By the end of September our timber frame was up, our roof was on, and our windows and doors were in, yet the building still looked like a gigantic cardboard box. That’s the weirdness of timber frame construction – because the frame does all the structural work, the outer rainscreen can be added later.
Of course the final finish does much more than keep the rain off. It also transforms the character of the building. For our Arts and Crafts home, we wanted a traditional, beautiful and crafted material. So the choice was obvious: brick. But which brick? I found the answer to this question at one of the self-build shows where I met a couple of reps from Northcot Brickworks in Gloucestershire. They showed me their range of handmade bricks and I was immediately struck by the Silver Grey. This is a red-orange brick dusted with a fine grey sand, a delicate colour combination that I could see would look fabulous when applied at scale.
Northcot is a long-established brickworks that has been extracting clay from the same pit since 1925. Their Silver Grey bricks are made in the traditional way, formed by hand using a mould then fired in a coal-fired kiln. The different temperatures within the kiln add variations in colour to the variations in form created by the hand-moulding: subtle differences that add up to a characterful finish.
Our little site in south London was completely overwhelmed when the bricks arrived. We don’t have much room at the front of the site so as the packs came off the lorry we had to pile them high. It was all a little hairy until we had shifted a couple of thousand through the house to the back garden. Then we were ready for the brickies to start.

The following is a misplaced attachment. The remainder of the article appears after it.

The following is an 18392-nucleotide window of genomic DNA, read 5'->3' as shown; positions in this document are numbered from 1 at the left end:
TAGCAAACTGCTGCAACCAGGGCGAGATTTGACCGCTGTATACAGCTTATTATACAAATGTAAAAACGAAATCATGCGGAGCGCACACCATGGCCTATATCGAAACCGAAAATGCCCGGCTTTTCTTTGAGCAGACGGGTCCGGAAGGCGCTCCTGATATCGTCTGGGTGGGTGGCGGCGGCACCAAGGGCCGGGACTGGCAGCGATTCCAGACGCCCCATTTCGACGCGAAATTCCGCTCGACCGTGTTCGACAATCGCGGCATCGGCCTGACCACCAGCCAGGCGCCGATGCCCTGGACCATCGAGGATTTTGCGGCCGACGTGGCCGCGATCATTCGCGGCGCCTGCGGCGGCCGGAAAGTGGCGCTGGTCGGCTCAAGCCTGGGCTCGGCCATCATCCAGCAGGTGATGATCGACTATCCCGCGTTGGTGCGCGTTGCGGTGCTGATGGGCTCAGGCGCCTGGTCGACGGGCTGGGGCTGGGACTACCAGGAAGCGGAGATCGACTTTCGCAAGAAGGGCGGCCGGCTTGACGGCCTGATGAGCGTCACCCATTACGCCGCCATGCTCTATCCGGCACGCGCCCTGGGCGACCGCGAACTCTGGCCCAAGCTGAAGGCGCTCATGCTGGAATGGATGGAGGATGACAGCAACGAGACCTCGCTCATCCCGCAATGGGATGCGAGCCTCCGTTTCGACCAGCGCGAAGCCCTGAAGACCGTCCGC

For good brickwork, you need good brickies. Although I had built a wall at the bottom of the garden, I knew that I needed experienced craftsman for the main event. Fortunately, the team I hired, from J&R Contractors, were up to the job and happy to use our slightly irregular handmade bricks. As the bricks were all a little oversized, they had to be careful to keep the joints tight and not to let the courses drift upwards. They also had to get used to using a completely new material: lime mortar.
I reckon lime mortar beats cement on just about every count. It takes a lot longer to go off but that’s an advantage on site. We bought big one tonne bags of wet lime mortar form Mike Wye & Associates, a lovely blue-white mortar that goes perfectly with our orange-red bricks. Although we mixed the mortar with a setting agent we could still leave the mixer full of mortar at the end of the day and get it going again the next morning, so there was no need for the daily grind of cleaning the mixer. Lime mortar always retains some flexibility, so a wall made with lime mortar is much less likely to crack than a wall made with cement. Plus, when the wall eventually gets taken down, the bricks can be reclaimed. In contrast, cement turns everything into a solid mass.
The brickies did a great job and coped well with all the tricky details of our design. I had made life particularly difficult for everyone by designing a tiled detail round all the windows. To build this, the brickies had to lay specially cut concrete blocks, set back from the face of the brickwork, which I then used as the base for the tiling. The result is certainly distinctive: our beautiful Northcot bricks set against blue-green porcelain tiles from Portugal. After six months of hard graft, our Arts and Crafts vision is finally beginning to emerge.